The American Dream (play)

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The American Dream is an early, one-act play by American playwright Edward Albee. It premiered in 1961.


The play premiered Off-Broadway on January 24, 1961 at the York Playhouse. The play was produced by Theatre 1961, which was formed by Richard Barr and Clinton Wilder. Directed by Alan Schneider, the cast featured John C. Becher (Daddy), Jane Hoffman (Mommy), Sudie Bond (Grandma), Nancy Cushman (Mrs. Barker), and Ben Piazza (the Young Man).[1][2]

The play was presented Off-Broadway at the Cherry Lane Theatre in September 1962 in a double bill with The Zoo Story, directed by Schneider.[3]

The play was produced Off-Broadway at the Cherry Lane Theatre from March 23, 1964 to November 8, 1964, in a double bill with Dutchman by LeRoi Jones. Schneider directed, with the same cast as in 1961.[4]

The play was presented Off-Broadway at the Cherry Lane Theatre from April 1, 2008 to May 3, 2008 in a double bill with The Sandbox. Directed by Albee, the cast featured Judith Ivey (Mommy), George Bartenieff (Daddy), and Lois Markle (Grandma).[5][6][7] Kate Mulgrew took over the role of Mommy on April 22, 2008,[8] but had to leave the show, causing it to close on May 3, 2008.[9]


  • Mommy: Grandma's daughter, Daddy's commanding wife. She fulfills the stereotypical role of a housewife, and it is suggested that she married Daddy for his money.
  • Daddy: Mommy's submissive husband. It is suggested that he works a high-paying administrative job.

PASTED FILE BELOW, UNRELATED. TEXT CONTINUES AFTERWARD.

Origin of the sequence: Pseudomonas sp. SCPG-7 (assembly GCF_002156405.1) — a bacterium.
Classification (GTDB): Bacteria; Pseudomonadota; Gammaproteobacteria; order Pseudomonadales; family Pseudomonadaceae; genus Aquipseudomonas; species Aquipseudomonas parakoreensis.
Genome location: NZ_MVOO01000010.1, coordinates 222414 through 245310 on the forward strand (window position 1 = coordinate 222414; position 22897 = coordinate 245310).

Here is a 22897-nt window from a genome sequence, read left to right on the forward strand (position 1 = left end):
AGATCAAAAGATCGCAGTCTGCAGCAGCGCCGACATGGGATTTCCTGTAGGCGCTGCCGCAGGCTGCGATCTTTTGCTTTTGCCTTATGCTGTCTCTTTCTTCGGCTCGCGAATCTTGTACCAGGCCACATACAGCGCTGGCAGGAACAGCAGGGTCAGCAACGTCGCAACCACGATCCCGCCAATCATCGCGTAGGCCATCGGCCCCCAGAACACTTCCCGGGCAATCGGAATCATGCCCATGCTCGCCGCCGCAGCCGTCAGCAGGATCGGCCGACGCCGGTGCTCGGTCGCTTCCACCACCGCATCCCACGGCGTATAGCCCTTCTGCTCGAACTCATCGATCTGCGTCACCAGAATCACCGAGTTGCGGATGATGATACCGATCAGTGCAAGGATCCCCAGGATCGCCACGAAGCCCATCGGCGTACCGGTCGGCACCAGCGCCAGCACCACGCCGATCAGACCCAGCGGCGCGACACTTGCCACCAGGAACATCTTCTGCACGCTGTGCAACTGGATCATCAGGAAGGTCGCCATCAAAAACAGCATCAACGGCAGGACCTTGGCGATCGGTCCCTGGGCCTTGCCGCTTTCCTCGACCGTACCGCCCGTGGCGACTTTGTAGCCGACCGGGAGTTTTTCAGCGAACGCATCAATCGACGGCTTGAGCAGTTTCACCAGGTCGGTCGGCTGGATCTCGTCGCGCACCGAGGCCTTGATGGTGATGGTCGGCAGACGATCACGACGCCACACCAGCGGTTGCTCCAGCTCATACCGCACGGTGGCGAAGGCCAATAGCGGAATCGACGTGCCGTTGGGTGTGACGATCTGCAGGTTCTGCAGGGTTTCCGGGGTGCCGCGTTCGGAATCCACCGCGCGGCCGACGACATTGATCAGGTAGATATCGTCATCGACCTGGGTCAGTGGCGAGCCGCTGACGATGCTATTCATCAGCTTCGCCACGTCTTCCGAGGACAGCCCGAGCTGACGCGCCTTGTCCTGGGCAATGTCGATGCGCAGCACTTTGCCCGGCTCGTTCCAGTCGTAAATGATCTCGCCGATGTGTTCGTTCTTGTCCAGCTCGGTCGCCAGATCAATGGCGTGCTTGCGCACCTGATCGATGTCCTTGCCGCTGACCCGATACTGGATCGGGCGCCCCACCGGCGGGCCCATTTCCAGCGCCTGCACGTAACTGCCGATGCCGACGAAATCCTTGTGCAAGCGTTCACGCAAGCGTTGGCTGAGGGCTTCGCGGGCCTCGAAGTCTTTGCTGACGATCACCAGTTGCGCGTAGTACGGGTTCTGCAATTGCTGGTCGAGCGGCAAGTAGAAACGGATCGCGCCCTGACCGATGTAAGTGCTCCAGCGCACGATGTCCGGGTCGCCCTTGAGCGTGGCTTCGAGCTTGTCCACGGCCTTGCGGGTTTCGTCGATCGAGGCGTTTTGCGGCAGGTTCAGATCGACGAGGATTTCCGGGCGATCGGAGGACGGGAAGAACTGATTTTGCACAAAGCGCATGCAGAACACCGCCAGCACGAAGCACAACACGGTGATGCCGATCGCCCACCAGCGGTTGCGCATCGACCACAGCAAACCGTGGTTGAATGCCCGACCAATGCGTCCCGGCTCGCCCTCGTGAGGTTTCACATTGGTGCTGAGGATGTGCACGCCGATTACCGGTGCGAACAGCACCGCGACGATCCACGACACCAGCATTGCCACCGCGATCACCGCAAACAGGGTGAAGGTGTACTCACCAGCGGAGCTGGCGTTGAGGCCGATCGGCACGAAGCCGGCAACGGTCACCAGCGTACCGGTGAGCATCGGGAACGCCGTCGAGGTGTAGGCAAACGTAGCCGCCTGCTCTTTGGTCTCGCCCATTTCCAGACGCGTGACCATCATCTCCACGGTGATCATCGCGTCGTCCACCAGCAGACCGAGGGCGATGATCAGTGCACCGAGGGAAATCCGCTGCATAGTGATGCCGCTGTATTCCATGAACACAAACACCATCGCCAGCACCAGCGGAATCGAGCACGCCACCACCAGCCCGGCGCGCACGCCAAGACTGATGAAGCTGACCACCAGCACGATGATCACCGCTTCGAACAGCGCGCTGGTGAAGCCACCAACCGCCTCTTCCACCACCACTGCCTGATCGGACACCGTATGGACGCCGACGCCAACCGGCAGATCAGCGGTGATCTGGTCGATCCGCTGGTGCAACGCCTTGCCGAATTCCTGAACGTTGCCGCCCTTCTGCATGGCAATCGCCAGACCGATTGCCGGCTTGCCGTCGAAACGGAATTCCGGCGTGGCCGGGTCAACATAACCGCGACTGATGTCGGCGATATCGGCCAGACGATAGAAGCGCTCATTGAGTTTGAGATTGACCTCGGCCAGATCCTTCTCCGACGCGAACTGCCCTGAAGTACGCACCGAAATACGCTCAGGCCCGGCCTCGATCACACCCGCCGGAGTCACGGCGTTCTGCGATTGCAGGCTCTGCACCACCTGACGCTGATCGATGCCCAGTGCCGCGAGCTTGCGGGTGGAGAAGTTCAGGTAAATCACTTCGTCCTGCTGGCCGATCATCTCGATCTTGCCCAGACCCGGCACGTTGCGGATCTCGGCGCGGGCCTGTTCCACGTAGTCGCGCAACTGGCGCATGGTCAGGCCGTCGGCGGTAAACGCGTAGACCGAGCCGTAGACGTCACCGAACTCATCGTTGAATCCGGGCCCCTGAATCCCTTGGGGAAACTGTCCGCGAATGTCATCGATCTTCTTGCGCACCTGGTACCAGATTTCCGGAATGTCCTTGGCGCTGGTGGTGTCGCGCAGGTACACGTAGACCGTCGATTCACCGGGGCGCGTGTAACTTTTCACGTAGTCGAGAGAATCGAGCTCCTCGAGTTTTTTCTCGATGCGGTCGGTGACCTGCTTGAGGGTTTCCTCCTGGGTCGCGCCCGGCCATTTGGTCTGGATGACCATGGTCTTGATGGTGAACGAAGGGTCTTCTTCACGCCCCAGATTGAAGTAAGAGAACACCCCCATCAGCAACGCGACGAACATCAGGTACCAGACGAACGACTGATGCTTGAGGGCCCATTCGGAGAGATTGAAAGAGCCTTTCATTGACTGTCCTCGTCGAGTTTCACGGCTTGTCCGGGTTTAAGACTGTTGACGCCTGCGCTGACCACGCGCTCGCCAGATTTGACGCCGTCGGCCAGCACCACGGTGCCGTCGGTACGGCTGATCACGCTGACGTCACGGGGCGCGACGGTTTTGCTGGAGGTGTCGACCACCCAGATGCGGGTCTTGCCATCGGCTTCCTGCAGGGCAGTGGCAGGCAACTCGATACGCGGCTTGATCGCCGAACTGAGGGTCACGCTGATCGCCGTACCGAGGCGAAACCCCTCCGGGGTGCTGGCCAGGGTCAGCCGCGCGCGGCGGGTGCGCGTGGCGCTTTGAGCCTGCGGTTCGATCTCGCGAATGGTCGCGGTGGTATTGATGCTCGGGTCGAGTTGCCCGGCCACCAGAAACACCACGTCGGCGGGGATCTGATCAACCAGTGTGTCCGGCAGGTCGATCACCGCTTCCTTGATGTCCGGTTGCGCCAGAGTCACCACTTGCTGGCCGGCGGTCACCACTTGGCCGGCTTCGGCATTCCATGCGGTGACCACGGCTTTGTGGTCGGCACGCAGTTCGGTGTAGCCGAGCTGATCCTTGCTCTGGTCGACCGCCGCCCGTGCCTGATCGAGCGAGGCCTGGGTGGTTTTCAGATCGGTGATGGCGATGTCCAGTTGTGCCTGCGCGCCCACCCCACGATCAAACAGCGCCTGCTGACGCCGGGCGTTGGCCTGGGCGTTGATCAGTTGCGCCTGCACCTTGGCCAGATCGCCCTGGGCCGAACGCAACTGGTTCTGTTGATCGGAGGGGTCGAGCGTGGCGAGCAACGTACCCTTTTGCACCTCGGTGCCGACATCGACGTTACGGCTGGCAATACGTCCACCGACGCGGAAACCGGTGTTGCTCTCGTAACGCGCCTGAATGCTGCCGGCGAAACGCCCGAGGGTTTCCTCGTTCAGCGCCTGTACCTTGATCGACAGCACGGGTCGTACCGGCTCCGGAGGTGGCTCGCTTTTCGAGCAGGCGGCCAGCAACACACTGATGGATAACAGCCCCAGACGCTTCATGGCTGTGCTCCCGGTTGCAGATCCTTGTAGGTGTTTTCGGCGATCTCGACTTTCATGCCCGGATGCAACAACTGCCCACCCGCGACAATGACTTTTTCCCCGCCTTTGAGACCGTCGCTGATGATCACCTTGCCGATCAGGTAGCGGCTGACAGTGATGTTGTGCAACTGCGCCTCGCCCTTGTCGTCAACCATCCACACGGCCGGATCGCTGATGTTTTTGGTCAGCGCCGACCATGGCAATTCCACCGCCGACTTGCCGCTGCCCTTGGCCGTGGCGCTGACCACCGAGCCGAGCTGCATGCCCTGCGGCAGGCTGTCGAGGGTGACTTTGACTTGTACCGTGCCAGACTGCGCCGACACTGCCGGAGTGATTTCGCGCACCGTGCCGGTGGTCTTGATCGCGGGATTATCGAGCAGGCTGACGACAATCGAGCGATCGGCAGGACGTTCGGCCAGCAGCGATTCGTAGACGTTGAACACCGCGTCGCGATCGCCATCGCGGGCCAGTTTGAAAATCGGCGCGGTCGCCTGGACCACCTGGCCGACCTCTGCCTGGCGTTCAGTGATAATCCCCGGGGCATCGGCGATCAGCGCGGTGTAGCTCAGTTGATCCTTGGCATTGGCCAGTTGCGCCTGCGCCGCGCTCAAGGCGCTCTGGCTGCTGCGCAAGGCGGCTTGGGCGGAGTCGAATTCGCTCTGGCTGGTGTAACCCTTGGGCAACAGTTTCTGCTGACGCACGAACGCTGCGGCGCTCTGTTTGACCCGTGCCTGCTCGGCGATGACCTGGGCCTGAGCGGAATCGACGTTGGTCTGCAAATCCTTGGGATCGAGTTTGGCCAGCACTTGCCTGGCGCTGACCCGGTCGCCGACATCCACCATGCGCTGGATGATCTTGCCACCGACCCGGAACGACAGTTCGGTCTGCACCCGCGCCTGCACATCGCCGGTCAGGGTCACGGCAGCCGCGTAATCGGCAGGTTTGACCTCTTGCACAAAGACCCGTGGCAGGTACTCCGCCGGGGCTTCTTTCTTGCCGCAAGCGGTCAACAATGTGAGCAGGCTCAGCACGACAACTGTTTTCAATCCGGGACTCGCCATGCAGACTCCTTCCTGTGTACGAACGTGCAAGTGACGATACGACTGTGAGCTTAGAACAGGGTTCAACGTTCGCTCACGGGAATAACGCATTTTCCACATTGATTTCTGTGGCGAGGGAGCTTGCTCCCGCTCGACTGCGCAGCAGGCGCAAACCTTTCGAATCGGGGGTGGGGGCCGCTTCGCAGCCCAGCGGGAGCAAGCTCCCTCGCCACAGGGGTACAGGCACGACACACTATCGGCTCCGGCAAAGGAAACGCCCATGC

• Grandma: Mommy's mother. She is portrayed as the most intelligent character in the family, and is the only character to physically break the fourth wall.
  • Mrs. Barker: Mommy's friend, Mrs. Barker is the caricature of the socially responsible american housewife.
  • The Young Man: Ostensibly an itinerant worker, The Young Man enters Mommy and Daddy's apartment looking for work, and is accepted into their family.


The play, a satire on American family life, concerns a married couple and their elderly mother. On a particular day, they are visited by two guests who turn their worlds upside down.

The family consists of a dominating Mom, an emasculated Dad, and a clever and witty Grandma. An honorary member of the community and idol to Mommy, Mrs. Barker, enters and the dialogue continues with the occasional interjection by Grandma. Mommy and Daddy exit, leaving Mrs. Barker and Grandma alone. Grandma apparently knows why Mrs. Barker has been asked to come by and explains to her that Mommy and Daddy had adopted a son from her many years previously. As the parents objected to the child's actions, they mutilated it as punishment, eventually killing it. After Mrs. Barker exits, a Young Man appears at the door, looking for work. After hearing his life story, Grandma realizes that this Young Man, whom she dubs "The American Dream," is the twin of Mommy and Daddy's first child. As the first child was mutilated, he too suffered pain and has been left as an empty shell of a man. After seeing this Young Man as a way out, she moves her things and leaves. The Young Man is introduced to the family as a suitable replacement for the original child.

Albee explores not only the falsity of the American Dream but also the status quo of the American family. As he states in the preface to the play, "It is an examination of the American Scene, an attack on the substitution of artificial for real values in our society, a condemnation of complacency, cruelty, emasculation, and vacuity; it is a stand against the fiction that everything in this slipping land of ours is peachy-keen."